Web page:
More than 10,000 copies of Learning Reconsidered: A Campus-Wide Focus on the Student Experience are in circulation on college and university campuses worldwide. The publication has been used as an invitation from student affairs educators to their colleagues in other sectors of their institutions to engage in dialogue and planning for institution-wide student learning outcMore than 10,000 copies of Learning Reconsidered: A Campus-Wide Focus on the Student Experience are in circulation on college and university campuses worldwide. The publication has been used as an invitation from student affairs educators to their colleagues in other sectors of their institutions to engage in dialogue and planning for institution-wide student learning outcomes. It has become a frequent focus of professional development programs and workshops, and is the topic of many student affairs presentations.Learning Reconsidered 2: Implementing a Campus-Wide Focus on the Student Experience is a blueprint for action. It shows how to create the dialogue, tools, and materials necessary to put into practice the recommendations in Learning Reconsidered. This companion book brings together new authors, discipline-specific examples, and models for applying the theories in the original publication to move beyond traditional ideas of separate learning inside and outside the classroom....
|Title||:||Learning Reconsidered 2: A Practical Guide to Implementing a Campus-Wide Focus on the Student Experience|
|Number of Pages||:||88 Pages|
|Status||:||Available For Download|
|Last checked||:||21 Minutes ago!|
Learning Reconsidered 2: A Practical Guide to Implementing a Campus-Wide Focus on the Student Experience Reviews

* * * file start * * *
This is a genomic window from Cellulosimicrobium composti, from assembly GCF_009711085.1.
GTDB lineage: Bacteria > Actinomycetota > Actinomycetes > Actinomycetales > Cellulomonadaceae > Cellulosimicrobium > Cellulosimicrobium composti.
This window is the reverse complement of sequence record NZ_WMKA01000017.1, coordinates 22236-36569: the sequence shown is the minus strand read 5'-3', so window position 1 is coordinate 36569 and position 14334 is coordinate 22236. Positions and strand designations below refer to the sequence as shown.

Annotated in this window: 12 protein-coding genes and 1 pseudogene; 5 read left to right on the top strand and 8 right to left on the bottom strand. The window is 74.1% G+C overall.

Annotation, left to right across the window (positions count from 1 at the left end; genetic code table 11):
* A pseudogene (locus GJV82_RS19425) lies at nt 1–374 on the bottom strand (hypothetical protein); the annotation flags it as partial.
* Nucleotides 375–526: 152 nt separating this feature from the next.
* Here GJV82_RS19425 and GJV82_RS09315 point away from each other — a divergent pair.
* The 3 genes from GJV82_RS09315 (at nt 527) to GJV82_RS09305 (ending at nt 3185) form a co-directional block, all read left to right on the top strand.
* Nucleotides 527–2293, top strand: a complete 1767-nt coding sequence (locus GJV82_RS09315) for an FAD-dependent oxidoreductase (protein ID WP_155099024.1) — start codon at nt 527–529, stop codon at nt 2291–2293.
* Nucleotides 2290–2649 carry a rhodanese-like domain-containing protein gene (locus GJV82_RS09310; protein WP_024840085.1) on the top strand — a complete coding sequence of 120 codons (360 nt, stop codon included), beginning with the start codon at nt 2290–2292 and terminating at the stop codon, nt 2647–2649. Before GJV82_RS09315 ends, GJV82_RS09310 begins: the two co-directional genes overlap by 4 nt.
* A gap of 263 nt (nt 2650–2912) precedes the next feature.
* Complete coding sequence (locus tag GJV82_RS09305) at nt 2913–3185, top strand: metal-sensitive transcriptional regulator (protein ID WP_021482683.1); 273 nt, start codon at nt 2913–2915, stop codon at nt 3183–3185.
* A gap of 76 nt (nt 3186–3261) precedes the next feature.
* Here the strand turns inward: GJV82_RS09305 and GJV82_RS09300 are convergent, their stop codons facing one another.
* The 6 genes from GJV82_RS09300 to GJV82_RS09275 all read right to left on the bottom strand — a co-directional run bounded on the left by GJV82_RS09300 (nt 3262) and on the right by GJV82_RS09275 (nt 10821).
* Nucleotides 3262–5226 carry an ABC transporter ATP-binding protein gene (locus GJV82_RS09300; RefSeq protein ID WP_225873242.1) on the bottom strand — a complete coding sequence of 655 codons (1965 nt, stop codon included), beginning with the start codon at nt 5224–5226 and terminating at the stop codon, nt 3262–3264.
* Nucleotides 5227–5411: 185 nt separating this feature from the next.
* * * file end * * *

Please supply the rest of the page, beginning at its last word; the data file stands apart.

Through a fluke of interlibrary loan, I wound up with Learning Reconsidered 2 before I could put my hands on the original Learning Reconsidered, so my experience is backward from what the authors intended. I’m not entirely sure that matters, however, as the editor’s introduction refers to this as an “amplification” rather than a follow up, and I certainly got the impression that the authors used the majority of the book’s 88 pages to simply rehash their original work. The short-short version (the book itself is really already the short version) is that learning works best when it’s holistic, and reinforced by experiences outside of the classroom. In order to support holistic learning, student affairs representatives must first determine what the desired learning outcomes of the program/institution they support are, and then develop activities that support those outcomes. I’m presuming much of the step-by-step process of figuring out what the outcomes are is recapped from the original volume; Keeling’s intro specifies that the distinction between LR and LR2 is the focus on implementation. This would lead one to presume that there would be a few in-depth case studies contained here, carefully parsed to best demonstrate how different types of organizations implement activities gauged to support learning outcomes, but one would be wrong. There are lots of generic, sweeping statements, and a handful of examples described – mostly in chapter 10, and mostly in only a paragraph or two – and while those may be helpful in generating ideas, they hardly illuminate the process. LR2 is a bit on the vague side, and certainly a bit more than vaguely soporific in its writing style, but it does at least offer a brief overview of the goal of creating a holistic student experience. If you’re looking for specifics on implementation, however, you’ll need to look elsewhere.